The Student News Site of Sacramento City College

The Express

The Student News Site of Sacramento City College

The Express

The Student News Site of Sacramento City College

The Express

Running without pause

Cross country runner Ken Parnow. Photo by || Windee Dawson || [email protected]

While many college students were looking to recharge their batteries during spring break, one student continued to work up an insatiable appetite of keeping himself occupied and  wrote the following on his Facebook wall: “We ran/hiked, lost a group of people in the middle of the desert, got a rental car stuck in the sand nearly 20 miles from anyone else, found the group nearly four hours later, then checked out the local scene;) . God how I love not missing track.”

Workaholic hardly. Burnout unheard of.

Ken Parnow isn’t an easy one to follow. One week he’s in Southern California running in a meet on City College’s track and field team. The next weekend, he’s near San Diego hiking a nearby mountain range.

A gifted runner, Parnow doesn’t like to be tied down with anything else besides the laces on his running shoes. A former standout athlete at Placer High School in Auburn, Parnow returned to his alumni as the boys’ and girls’ head cross country coach last fall, leading the Hillmen to a team sweep in the Sac-Joaquin Section Championships. A few months later, he made a return to track at City College, three years removed from a successful stint at American River College, without missing a beat.

“Have you ever thought about coaching?” Parnow asks. “It’s very rewarding seeing how you can make a difference in someone else’s life.”

At 23, Parnow competes more with himself than against others. While he says he enjoyed running success at ARC, Parnow was more individualized in his running, despite being a vital piece of the 2005 men’s cross country team than won the California Community College State Championship. At the same time, he felt a void in his running career there, and at times out of place with teammates.

“Ken pushes (his teammates) despite being an individual runner,” says former ARC teammate Jason Prado. “He will be there as needed to push us, while at the same time, learn to do things on his own.”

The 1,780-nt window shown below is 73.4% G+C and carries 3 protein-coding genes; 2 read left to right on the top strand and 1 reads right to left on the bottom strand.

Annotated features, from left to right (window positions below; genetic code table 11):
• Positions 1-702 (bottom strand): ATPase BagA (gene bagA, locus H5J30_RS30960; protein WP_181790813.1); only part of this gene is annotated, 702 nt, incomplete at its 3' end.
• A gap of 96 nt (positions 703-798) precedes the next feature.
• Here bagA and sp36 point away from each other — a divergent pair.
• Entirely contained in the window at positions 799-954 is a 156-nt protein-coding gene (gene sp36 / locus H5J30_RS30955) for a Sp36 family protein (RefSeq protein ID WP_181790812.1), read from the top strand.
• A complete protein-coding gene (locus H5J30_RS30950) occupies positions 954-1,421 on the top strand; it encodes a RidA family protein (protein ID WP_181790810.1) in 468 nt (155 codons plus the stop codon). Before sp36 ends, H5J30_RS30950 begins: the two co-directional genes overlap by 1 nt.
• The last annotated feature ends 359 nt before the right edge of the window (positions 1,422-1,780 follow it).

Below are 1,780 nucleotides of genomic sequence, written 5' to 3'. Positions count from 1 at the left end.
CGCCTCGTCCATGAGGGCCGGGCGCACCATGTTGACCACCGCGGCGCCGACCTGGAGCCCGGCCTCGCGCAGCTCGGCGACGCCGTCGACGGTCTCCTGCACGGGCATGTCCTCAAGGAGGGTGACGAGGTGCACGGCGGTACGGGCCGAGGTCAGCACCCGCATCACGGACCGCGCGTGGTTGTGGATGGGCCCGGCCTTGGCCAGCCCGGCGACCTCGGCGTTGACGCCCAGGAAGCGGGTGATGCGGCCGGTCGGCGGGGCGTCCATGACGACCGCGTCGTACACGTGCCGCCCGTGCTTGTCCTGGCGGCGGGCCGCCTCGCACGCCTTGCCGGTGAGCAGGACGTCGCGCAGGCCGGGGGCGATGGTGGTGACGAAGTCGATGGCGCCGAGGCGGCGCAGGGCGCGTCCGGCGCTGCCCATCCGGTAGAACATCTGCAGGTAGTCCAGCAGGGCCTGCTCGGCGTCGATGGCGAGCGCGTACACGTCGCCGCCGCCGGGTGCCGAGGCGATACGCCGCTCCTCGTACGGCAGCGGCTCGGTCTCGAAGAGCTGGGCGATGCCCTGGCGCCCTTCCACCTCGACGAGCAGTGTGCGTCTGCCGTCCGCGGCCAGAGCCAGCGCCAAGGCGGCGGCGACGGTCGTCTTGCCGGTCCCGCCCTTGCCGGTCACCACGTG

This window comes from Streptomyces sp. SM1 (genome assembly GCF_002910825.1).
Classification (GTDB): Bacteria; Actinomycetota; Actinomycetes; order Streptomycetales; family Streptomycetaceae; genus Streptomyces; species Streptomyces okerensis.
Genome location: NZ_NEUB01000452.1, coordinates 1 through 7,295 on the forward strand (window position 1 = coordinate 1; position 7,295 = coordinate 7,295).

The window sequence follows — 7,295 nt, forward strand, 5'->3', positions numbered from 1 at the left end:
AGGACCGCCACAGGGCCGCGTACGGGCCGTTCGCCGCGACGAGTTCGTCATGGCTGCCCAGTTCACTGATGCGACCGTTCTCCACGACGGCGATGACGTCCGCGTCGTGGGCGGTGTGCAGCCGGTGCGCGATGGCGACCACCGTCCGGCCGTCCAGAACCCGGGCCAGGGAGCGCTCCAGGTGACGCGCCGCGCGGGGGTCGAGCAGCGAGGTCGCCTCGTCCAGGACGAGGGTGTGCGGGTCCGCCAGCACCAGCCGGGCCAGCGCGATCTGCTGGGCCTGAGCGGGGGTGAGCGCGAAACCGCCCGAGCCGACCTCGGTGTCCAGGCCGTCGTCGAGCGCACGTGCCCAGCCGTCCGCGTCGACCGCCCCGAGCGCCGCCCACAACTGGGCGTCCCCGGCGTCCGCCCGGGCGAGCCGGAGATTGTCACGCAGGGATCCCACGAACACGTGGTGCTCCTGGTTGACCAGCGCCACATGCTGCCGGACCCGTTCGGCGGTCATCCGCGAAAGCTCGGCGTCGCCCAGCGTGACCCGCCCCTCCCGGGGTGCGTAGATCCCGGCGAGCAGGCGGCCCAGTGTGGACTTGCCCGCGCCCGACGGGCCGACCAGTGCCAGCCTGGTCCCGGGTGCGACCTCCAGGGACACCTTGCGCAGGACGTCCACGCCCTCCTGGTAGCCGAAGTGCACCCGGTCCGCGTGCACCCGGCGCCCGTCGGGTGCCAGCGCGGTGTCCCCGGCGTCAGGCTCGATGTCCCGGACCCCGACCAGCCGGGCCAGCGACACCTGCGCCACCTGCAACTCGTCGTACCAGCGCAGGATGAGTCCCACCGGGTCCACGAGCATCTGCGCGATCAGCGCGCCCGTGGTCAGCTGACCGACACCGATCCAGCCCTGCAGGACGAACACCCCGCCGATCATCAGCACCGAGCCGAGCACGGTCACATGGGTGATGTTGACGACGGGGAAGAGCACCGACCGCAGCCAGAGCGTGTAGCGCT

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That individualized mind state spurred Parnow to push himself to become an ultra-runner last summer, racing in events from  20-kilometers to 50-kilometers (32 miles).

“I love to push my body,” Parnow says, “seeing how far and hard I can run.”

Although he has been offered to resume his running career at several four-year universities, Parnow seems uninterested at the moment.

“They didn’t ever want to look at me before, saying I never had a shot in making their team,” Parnow says. “Now they’re suddenly calling me with a different story.”

“He always tried to make running fun, but don’t let his clowning around fool you, he is a fierce competitor,” former high school teammate and current ARC distance runner Tomas Evangelista says. “I’m sure many athletes that have raced him would agree with me.”

Wearing a faded black sweater, blue jeans and prescription eyeglasses, Parnow looks more like a guy who just came from his internship gig on Casual Fridays than someone who spent most of his Saturday in SoCal in the track sun at Cerritos College. There are no signs of tiredness when midnight strikes, as he gets orders about doing a trail run at 8 a.m. bright and early from his coach sitting nearby.

After a playful argument with his distance coach, Parnow obliges an 8-mile tempo run the next morning. Another individual challenge won.

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